'The Times' full frontal assault on Home Ed

Rise in home-schooling raises fear of children drifting off safety radar

http://www.thetimes.co.uk/tto/education/article4706283.ece

Home-schooling has soared in the past five years, prompting fears that vulnerable children are falling off the authorities’ radar or being radicalised.
The boom is primarily being fuelled by parents missing out on places at the best schools or shunning their culture of excessive testing. Figures from an investigation by The Times show a 45 per cent increase in home education in the last five years, with almost 33,000 children now home-schooled.

. . . Neil Carmichael, the Conservative chairman of the education select committee, said that it was unacceptable and he wanted parents to have to register their children with councils. He has written privately to Nicky Morgan, the education secretary, expressing concern.

The committee will question her on it when she next appears before it. Michael Wilshaw, the head ofOfsted, has also written to Mrs Morgan after his inspectors uncovered squalid conditions at an unregistered Muslim private school in Birmingham. He warned that some institutions were exploiting the freedoms afforded to home educators as a cover for unsafe conditions and radical teaching.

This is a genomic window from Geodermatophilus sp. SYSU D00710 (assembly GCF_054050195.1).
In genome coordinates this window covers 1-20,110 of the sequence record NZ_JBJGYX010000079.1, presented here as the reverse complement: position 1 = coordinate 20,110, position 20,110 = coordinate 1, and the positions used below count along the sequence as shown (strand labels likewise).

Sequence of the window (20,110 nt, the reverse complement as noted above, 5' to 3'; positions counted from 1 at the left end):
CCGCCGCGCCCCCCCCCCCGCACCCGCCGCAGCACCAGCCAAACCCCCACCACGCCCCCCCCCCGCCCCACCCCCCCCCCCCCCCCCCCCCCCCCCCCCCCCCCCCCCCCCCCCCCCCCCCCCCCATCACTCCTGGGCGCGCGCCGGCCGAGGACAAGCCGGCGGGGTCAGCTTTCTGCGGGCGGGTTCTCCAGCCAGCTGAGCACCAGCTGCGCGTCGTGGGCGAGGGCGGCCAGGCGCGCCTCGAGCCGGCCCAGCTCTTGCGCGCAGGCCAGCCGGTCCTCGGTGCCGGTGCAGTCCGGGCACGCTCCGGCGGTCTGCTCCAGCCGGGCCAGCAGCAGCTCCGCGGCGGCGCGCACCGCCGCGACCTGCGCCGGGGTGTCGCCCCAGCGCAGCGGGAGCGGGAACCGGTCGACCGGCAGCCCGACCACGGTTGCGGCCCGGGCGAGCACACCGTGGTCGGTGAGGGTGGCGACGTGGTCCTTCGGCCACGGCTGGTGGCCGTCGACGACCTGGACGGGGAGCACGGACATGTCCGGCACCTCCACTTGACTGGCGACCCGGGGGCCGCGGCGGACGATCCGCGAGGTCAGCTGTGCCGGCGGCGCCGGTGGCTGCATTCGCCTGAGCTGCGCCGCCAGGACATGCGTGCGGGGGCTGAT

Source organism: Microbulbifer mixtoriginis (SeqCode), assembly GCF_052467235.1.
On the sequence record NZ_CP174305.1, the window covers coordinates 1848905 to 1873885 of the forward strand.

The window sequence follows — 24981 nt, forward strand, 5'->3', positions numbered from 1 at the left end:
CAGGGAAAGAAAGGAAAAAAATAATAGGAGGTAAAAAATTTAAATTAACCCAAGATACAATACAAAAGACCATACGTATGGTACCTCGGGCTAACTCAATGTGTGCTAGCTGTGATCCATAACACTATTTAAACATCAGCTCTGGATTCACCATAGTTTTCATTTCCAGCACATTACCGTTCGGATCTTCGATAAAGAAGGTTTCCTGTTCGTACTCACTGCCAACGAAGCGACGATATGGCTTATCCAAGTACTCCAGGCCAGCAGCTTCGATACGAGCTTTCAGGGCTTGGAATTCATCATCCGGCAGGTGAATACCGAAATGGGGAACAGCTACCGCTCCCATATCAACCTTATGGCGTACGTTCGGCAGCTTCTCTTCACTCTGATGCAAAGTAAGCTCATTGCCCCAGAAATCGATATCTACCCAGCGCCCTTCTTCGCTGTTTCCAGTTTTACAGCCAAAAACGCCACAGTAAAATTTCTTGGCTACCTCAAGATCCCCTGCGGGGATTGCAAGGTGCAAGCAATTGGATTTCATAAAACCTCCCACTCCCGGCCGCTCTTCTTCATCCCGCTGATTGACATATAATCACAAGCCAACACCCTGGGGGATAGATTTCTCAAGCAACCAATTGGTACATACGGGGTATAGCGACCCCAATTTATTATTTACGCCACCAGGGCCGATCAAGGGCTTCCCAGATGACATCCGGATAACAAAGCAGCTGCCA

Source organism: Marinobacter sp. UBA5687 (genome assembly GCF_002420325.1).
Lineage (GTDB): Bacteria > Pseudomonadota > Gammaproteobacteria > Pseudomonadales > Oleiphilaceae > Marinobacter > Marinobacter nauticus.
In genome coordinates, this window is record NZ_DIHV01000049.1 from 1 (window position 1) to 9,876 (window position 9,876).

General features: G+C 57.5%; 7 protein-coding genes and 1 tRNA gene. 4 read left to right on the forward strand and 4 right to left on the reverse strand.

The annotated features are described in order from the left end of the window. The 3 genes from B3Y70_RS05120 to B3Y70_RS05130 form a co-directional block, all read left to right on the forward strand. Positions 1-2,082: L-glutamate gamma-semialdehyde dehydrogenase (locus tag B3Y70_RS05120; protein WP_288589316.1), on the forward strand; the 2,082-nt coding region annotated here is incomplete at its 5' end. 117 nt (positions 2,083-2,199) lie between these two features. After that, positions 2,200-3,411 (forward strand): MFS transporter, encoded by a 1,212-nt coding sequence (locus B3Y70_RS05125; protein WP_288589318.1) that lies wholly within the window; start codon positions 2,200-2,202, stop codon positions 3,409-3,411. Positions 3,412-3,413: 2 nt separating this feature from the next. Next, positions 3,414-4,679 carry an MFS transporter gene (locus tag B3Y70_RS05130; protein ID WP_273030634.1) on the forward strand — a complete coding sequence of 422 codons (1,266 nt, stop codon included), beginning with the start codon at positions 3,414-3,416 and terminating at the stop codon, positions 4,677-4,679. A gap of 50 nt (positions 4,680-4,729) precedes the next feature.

and a leading article:

Home School Boom
http://www.thetimes.co.uk/tto/opinion/leaders/article4706178.ece

Parents who educate their children at home should be monitored


. . . Not all parents are as trustworthy or levelheaded. With freedom comes the opportunity to inculcate a particular religiousor cultural ideology, or to foster extremism. At present local authorities are allowed to conduct an informal inquiry if concerns are raised. The government should press ahead with granting greater powers to monitor a child's education and development and, where necessary, to intervene. - Previous attempts to regulate home education have fallen'foul of human rights law or been met with opposition from parents who believe registration is the thin end of a wedge that ends in monitoring and officialinspections. Both,alas, are sometimes necessary. A parent's right to choose must be subordinate to a child's wellbeing. Once this is guaranteed, let freedom reign.


This look pretty serious and I am very concerned that the question to the Education Secretary along with her answer will have been stitched up. We'll see but this is something we all need to get involved with.
 
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